The “next big thing” on Capitol Hill is financial reform, where lawmakers will get together and write some rules designed to prevent the next crisis. And there will be fights over whether those rules are strong enough, and whether they have been made foolproof, or whether the banks got enough wiggle room inserted to evade oversight.
But a more pertinent question, given the series of revelations we’ve seen just over the past week has nothing to do whether or not the rules can be strengthened. It’s simply incredible that no major Wall Street figure has been convicted of criminal violations like fraud since the beginning of the crisis. The above video concerns Magnetar, thehedge fund which created risky mortgage-backed investments and then bet against them with credit default swaps, getting rich off the financial meltdown. If that’s not illegal (that’s a good slogan: “Magnetar – It Only Sounds Illegal!”), what would you call this?
It was like a hidden passage on Wall Street, a secret channel that enabled billions of dollars to flow through Lehman Brothers.
In the years before its collapse, Lehman used a small company — its “alter ego,” in the words of a former Lehman trader — to shift investments off its books.
The firm, called Hudson Castle, played a crucial, behind-the-scenes role at Lehman, according to an internal Lehman document and interviews with former employees. The relationship raises new questions about the extent to which Lehman obscured its financial condition before it plunged into bankruptcy.
While Hudson Castle appeared to be an independent business, it was deeply entwined with Lehman. For years, its board was controlled by Lehman, which owned a quarter of the firm. It was also stocked with former Lehman employees.
None of this was disclosed by Lehman, however.
I don’t know how you keep hearing these stories of fraud – accounting fraud, investor fraud, what have you – without the Justice Department getting involved. We want to make banking boring again, and the simplest way to do that is by making absolutely clear that anyone who takes these kinds of risks and plays these kinds of games will go to jail for a long time. If we had a culture of accountability in Washington that would already be happening.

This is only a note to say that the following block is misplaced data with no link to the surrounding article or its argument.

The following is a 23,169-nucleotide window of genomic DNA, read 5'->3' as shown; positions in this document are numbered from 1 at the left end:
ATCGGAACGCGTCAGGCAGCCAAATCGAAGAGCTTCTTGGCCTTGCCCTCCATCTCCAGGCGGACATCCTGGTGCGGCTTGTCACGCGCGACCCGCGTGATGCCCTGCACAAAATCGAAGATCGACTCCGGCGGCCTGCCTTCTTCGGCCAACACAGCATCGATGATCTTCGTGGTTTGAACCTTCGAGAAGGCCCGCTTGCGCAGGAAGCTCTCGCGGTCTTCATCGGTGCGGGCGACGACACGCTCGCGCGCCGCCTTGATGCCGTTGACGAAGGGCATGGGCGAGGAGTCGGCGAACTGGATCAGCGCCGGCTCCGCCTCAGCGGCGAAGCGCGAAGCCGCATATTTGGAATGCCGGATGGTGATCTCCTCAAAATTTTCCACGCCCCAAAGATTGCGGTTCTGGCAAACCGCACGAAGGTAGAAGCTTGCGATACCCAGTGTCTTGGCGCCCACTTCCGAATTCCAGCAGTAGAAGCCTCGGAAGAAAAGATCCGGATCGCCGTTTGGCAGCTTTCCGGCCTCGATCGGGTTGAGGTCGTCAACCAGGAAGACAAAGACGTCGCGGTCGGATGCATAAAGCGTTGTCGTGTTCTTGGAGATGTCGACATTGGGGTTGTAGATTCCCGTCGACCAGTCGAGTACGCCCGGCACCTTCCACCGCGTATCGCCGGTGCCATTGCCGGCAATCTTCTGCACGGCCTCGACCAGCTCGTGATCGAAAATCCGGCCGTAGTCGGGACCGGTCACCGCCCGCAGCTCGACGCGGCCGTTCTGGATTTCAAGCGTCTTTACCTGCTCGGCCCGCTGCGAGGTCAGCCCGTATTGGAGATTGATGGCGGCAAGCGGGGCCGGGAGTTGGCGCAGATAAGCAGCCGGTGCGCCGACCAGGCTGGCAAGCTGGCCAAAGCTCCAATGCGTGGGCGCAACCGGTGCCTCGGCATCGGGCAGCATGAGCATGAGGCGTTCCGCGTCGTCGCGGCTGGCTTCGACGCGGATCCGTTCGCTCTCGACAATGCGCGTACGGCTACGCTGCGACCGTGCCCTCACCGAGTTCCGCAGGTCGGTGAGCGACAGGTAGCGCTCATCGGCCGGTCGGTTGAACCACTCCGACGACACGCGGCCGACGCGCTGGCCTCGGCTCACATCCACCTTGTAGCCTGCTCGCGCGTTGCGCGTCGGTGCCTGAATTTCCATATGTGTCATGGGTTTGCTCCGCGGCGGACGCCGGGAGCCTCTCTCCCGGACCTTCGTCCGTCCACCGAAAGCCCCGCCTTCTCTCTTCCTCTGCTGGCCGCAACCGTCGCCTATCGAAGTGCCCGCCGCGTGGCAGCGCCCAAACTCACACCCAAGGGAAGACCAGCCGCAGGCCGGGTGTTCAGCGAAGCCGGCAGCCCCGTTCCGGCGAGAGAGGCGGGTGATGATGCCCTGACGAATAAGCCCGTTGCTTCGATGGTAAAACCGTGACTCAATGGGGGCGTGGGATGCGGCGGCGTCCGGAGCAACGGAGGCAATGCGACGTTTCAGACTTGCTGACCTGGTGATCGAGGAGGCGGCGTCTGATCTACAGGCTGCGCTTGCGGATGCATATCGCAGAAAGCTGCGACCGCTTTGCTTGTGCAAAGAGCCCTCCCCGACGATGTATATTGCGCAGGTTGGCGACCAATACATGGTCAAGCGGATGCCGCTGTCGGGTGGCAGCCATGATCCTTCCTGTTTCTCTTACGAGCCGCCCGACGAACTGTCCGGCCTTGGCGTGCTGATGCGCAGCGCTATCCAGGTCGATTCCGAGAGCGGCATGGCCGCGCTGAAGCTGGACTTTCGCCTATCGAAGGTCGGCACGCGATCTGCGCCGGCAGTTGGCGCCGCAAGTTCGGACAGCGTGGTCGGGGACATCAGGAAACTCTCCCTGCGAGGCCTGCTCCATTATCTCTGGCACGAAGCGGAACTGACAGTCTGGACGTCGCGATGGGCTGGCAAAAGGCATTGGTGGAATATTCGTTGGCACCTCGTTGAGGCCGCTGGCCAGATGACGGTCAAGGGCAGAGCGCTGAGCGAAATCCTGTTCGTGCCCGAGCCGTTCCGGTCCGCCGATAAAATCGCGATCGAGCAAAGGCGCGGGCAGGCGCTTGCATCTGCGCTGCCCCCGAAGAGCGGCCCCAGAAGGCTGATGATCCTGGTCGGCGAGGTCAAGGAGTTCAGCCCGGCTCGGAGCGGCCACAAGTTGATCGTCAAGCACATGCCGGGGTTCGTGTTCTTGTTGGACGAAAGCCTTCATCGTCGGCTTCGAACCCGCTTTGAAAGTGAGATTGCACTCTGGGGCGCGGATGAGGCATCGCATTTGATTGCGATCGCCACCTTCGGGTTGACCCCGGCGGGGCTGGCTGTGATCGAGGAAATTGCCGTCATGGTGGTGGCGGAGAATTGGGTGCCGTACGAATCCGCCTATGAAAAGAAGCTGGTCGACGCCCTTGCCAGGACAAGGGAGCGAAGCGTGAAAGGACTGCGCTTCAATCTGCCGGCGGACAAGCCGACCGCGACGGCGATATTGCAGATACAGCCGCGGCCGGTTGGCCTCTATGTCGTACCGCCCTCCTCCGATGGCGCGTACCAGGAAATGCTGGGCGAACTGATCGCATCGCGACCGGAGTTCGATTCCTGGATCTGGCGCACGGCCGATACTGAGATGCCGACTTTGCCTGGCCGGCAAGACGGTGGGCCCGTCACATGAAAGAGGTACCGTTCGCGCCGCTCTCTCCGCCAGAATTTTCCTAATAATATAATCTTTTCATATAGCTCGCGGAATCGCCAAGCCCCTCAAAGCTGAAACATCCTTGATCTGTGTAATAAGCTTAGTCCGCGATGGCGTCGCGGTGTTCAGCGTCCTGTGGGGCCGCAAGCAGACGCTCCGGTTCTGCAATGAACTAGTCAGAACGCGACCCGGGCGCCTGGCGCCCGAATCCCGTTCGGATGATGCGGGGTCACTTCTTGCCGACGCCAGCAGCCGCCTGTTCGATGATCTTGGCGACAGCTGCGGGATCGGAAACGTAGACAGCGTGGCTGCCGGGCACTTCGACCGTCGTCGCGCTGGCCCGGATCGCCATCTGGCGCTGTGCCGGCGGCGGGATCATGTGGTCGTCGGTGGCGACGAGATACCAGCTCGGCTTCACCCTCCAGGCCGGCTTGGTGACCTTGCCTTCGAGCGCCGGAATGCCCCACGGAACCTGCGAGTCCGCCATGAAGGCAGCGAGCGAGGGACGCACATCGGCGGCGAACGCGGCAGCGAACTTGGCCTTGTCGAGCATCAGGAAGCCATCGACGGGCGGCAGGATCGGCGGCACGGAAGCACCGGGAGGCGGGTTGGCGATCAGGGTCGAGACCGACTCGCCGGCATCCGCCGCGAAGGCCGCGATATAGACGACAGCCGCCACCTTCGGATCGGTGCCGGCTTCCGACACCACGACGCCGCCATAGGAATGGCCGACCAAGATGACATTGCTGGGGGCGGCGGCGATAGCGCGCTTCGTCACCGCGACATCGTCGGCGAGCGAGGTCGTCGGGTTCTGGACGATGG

But instead, financial reform will rely on regulators. The very ones that failed the nation during the last crisis. Regulators could not agree on Washington Mutual’s troubles until a week before it crashed. The bank’s primary regulator, the Office of Thrift Supervision, is expected to be dissolved under regulatory reform, but the normally respected FDIC was found at fault in the WaMu case as well:
But the report also leveled unexpectedly sharp criticism at the F.D.I.C., which by July 2008 concluded that the bank needed $5 billion in capital to withstand future potential losses. The report said the F.D.I.C., which had questioned the Office of Thrift Supervision’s assessments of the bank’s soundness, could have stepped in earlier and acted as the primary regulator, but decided “it was easier to use moral suasion to attempt to convince the O.T.S. to change its rating.”
Hearing on WaMu begin today, but you can summarize the case study thusly: WaMu executives knowingly created extremely risky products, “manufactured” lending documents, securitized loans despite fraudulent loan statements, and the regulators looked away. I’m puzzled why the appropriate response means new regulations and not criminal prosecutions. We may see a dawning of that idea this week – subcommittee chair Carl Levin has left open the possibility of referring the WaMu matter to the Justice Department.